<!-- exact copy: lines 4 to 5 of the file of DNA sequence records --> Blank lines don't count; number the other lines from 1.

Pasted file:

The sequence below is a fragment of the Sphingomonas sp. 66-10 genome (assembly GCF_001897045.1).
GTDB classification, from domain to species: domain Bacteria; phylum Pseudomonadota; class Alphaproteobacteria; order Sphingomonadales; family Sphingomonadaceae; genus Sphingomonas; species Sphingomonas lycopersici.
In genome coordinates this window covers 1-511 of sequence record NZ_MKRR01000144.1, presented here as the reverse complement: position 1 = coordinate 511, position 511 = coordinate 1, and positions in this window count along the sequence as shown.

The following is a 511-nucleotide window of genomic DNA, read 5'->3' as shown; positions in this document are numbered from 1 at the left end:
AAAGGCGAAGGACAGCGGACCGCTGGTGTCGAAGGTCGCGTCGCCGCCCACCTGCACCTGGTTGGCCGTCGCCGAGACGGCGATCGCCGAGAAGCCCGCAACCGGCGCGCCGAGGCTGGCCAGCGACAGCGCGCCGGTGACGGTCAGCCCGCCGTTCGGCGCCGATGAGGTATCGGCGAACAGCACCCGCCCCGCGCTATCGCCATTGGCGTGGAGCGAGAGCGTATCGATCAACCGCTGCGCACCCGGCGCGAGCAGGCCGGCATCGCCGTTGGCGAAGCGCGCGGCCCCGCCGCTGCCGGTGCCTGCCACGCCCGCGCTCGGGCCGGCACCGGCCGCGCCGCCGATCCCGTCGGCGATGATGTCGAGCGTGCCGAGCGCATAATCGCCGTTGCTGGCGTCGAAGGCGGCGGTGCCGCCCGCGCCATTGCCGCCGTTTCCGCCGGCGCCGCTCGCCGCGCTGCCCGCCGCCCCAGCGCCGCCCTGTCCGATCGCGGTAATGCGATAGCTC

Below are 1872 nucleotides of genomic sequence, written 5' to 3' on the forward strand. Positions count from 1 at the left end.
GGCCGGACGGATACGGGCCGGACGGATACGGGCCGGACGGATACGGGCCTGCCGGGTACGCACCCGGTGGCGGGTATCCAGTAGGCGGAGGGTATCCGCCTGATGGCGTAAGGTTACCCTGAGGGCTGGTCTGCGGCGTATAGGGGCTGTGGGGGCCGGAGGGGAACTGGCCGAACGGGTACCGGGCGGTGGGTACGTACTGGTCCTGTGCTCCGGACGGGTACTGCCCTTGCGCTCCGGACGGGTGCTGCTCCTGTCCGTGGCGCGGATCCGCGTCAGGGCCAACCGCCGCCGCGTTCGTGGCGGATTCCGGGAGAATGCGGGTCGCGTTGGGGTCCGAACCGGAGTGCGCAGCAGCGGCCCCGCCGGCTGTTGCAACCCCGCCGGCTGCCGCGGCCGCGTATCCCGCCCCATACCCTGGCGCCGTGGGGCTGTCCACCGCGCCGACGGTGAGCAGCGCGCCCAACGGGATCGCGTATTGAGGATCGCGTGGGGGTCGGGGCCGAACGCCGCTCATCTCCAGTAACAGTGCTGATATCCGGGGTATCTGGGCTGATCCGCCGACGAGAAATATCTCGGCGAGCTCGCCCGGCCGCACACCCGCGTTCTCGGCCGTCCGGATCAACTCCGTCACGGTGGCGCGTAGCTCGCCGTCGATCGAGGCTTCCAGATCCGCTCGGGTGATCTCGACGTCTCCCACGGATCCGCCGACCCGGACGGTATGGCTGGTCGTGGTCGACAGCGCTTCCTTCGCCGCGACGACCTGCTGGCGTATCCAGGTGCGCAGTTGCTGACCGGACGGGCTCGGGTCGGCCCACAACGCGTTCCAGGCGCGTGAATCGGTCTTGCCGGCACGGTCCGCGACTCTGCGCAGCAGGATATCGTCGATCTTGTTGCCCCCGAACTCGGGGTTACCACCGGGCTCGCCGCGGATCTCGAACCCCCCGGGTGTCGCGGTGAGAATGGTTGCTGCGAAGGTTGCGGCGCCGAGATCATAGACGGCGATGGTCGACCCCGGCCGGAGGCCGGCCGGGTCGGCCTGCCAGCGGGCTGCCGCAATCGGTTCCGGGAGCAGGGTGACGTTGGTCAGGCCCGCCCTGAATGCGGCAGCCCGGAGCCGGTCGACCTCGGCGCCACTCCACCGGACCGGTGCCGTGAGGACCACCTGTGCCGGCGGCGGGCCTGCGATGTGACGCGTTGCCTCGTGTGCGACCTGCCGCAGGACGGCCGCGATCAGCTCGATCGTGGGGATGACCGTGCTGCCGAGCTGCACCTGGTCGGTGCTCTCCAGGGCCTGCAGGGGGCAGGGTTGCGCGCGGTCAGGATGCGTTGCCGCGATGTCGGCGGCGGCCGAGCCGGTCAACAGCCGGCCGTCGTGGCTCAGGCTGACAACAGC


The following is a 511-nucleotide window of genomic DNA, read 5'->3' as shown; positions in this document are numbered from 1 at the left end:
AAAGGCGAAGGACAGCGGACCGCTGGTGTCGAAGGTCGCGTCGCCGCCCACCTGCACCTGGTTGGCCGTCGCCGAGACGGCGATCGCCGAGAAGCCCGCAACCGGCGCGCCGAGGCTGGCCAGCGACAGCGCGCCGGTGACGGTCAGCCCGCCGTTCGGCGCCGATGAGGTATCGGCGAACAGCACCCGCCCCGCGCTATCGCCATTGGCGTGGAGCGAGAGCGTATCGATCAACCGCTGCGCACCCGGCGCGAGCAGGCCGGCATCGCCGTTGGCGAAGCGCGCGGCCCCGCCGCTGCCGGTGCCTGCCACGCCCGCGCTCGGGCCGGCACCGGCCGCGCCGCCGATCCCGTCGGCGATGATGTCGAGCGTGCCGAGCGCATAATCGCCGTTGCTGGCGTCGAAGGCGGCGGTGCCGCCCGCGCCATTGCCGCCGTTTCCGCCGGCGCCGCTCGCCGCGCTGCCCGCCGCCCCAGCGCCGCCCTGTCCGATCGCGGTAATGCGATAGCTC